Retirement: Dr. Karin Rührdanz
On November 30th, Dr. Karin Rührdanz retired from her position as Curator of Islamic Decorative Art at the Royal Ontario Museum. A native of Greifswald (Germany) she received her doctorate at the Martin Luther University at Halle-Wittenberg in 1974 with a dissertation on Humanism and tradition in modern Arab painting, followed by her Dr. sc. Phil (Habilitation) in 1985, entitled The development of Persian manuscript illustratiothe Metropolitan Museum (1994-95), and the Institute of Iranian Studies of the Austrian Academy of Sciences (2005-06), before she joined Royal Ontario Museum in 2007, where she was promoted the Senior Curator in 2012. A much-liked colleague at both the ROM and NMC, known as much for her uncompromising commitment to academic rigor as for her bone-dry sense of humor, Karin’s departure from Toronto will leave a deep void. A certificate of appreciation was presented on her last day. We will miss her and wish her all the best for the next steps of her life back in Germany.
Dani Giles: New Communication Administrative Assistant
This November, Dani Giles joined our department as the new Communication Administrative Assistant, taking the place of Eugenia Tsao. Dani will be available Mondays, Wednesdays and Thursdays on a part time basis.
Dani has extensive experience from both Algonquin and Sheridan College where she worked within Student Services as a Communications and Marketing Associate. Please welcome Dani and let her know if you have submissions for the newsletter or events that you would like to publicize.
Syria: A Critical Discussion of Crisis and Destruction
In collaboration with the NMCSU and the NMCGSA, students of the University of Toronto and the Department of Near & Middle Eastern Civilizations organized an event on November 13th, focusing on the humanitarian and refugee crisis, as well as the ongoing cultural destruction in Syria and the Middle East.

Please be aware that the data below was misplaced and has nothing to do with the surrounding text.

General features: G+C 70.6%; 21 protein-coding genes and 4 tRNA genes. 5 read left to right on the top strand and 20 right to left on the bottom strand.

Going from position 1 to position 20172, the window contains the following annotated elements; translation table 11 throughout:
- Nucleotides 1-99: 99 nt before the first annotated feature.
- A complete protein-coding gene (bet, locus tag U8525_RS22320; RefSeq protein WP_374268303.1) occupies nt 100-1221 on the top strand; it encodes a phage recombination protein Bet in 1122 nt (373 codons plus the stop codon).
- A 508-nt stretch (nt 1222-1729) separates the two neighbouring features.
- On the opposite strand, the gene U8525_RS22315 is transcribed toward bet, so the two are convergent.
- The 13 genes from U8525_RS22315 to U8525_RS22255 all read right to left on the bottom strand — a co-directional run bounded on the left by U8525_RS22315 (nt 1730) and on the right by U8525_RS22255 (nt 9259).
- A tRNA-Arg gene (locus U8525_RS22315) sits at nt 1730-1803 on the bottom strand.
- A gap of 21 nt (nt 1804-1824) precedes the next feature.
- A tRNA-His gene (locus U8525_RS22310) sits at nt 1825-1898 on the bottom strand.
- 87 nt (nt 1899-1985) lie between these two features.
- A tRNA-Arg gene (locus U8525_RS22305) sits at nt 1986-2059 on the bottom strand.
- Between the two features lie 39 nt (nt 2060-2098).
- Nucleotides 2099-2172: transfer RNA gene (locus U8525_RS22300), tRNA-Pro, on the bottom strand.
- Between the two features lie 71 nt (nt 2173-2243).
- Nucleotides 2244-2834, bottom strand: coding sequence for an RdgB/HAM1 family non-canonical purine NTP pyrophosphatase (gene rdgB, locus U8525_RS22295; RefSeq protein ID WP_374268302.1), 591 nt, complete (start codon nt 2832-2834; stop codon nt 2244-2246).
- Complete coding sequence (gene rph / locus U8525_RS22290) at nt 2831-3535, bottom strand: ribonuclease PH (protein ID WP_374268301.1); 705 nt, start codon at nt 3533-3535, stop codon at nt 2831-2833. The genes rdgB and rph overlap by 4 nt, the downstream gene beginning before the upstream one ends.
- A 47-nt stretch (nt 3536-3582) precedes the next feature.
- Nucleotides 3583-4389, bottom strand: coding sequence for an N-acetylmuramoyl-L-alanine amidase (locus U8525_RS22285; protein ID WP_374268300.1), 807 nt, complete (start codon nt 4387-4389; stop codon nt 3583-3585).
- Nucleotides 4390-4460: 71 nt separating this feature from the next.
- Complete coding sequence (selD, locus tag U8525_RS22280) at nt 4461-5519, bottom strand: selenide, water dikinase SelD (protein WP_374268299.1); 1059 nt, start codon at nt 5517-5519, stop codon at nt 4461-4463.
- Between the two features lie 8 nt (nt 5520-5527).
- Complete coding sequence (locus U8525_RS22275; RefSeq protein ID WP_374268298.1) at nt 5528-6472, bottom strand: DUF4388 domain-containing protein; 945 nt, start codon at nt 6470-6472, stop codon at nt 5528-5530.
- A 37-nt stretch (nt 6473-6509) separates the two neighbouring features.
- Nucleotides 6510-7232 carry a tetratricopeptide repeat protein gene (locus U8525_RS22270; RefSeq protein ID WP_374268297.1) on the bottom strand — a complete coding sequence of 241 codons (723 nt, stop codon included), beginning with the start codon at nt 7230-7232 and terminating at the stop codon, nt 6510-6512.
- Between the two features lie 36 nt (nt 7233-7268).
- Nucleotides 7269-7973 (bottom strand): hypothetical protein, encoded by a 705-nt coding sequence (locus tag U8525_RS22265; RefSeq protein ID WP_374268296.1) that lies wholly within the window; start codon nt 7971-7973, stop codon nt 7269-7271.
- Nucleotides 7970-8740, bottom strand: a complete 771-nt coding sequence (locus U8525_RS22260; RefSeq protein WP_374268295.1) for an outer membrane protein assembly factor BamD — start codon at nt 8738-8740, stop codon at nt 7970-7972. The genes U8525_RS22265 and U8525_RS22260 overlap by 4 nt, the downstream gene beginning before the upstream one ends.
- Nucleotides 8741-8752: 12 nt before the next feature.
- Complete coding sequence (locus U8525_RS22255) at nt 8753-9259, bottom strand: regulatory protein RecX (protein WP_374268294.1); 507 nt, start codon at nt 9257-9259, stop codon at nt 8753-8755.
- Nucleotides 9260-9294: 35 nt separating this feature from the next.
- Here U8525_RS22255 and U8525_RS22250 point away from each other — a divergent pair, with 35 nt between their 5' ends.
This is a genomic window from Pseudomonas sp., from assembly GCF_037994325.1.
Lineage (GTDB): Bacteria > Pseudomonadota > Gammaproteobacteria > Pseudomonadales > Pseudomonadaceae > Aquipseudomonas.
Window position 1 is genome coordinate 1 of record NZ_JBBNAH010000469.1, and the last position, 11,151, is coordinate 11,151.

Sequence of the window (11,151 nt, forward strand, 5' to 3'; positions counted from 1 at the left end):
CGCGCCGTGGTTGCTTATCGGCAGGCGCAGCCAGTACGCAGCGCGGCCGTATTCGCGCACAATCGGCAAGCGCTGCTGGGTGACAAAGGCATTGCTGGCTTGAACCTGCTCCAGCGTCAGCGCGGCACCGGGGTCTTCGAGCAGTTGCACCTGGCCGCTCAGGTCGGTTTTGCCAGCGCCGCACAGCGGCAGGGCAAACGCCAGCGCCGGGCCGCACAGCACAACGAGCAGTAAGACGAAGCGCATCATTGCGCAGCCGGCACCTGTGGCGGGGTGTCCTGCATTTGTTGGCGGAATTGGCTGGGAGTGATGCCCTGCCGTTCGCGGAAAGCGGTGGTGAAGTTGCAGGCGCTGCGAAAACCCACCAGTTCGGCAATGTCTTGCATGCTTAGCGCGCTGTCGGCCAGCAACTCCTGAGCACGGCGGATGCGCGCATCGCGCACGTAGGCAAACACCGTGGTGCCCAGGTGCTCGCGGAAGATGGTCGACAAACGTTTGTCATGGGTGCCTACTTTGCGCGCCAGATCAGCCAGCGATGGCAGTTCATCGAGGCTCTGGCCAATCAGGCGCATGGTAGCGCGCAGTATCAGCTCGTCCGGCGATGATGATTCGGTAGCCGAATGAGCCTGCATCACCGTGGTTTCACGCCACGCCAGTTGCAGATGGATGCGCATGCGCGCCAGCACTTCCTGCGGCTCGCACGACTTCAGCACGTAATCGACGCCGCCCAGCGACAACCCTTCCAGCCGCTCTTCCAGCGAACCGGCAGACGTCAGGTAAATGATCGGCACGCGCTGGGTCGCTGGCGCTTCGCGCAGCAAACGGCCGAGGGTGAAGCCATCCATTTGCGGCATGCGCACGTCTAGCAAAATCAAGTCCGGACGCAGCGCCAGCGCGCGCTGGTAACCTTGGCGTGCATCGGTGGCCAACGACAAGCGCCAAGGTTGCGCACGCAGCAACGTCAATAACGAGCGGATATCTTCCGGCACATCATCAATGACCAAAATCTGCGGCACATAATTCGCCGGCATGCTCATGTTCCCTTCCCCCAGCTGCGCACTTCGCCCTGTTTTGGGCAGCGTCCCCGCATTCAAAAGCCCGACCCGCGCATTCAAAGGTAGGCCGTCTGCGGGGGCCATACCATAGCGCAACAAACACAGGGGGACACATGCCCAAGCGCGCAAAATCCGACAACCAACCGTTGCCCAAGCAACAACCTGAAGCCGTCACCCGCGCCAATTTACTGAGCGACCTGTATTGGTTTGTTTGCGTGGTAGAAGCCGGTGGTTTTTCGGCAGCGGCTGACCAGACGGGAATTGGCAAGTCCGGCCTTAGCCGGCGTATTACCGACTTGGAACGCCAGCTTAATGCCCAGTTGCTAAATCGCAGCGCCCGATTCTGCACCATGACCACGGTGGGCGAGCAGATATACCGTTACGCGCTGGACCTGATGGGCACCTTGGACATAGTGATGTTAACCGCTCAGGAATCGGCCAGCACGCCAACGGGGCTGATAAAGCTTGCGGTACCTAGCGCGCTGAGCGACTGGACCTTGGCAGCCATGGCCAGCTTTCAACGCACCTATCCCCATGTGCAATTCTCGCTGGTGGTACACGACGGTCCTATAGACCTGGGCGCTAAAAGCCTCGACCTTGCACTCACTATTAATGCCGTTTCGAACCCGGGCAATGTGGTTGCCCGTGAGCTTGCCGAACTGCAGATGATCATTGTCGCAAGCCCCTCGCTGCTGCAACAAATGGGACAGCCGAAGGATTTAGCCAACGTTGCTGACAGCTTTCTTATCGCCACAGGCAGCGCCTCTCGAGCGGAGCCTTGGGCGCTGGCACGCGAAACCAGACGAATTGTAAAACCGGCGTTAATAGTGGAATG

Featuring lectures by Dr. Şenay Özden of the Hamisch Syrian Cultural House in Istanbul, Dr. Clemens Reichel, and Dr. Jens Hanssen of the University of Toronto, this event promoted awareness and discussion, while raising funds for two University of Toronto initiatives (University of Toronto 'Scholars at Risk' and 'Lifeline Syria') aimed at helping Syrian Refugees and Scholars.
The Jewish Family & Professor Tirzah Meacham Featured in The Canadian Jewish News
On November 10th, The Jewish Law Association hosted “The Jewish Family,” in conjunction with the University of Toronto's Anne Tanenbaum Centre for Jewish Studies“When the Perfect Divine Law Meets the Imperfect Jewish Family,” by Harry Fox "Your Silence is more Prudent: The Perverse Consequences for Women Attempting to Exercise their Legal Rights” by Marinka Yossiffon and “The Age of Marriage in Jewish Law—Conflicts between Halakhah and Civil Law” by Tirzah Meacham.
Following the event, Professor Tirzah Meacham was featured in the November 19th issue of The Canadian Jewish News. Multiple presentations took place which involved a lively debate regarding conflicts between the Halachah and civil law, gender relations as well as marriage and divorce. The event succeeded in accomplishing a focused discussion on themes relating to Jewish family perspectives.
Canadian Society for Syriac Studies CSSS Symposium XV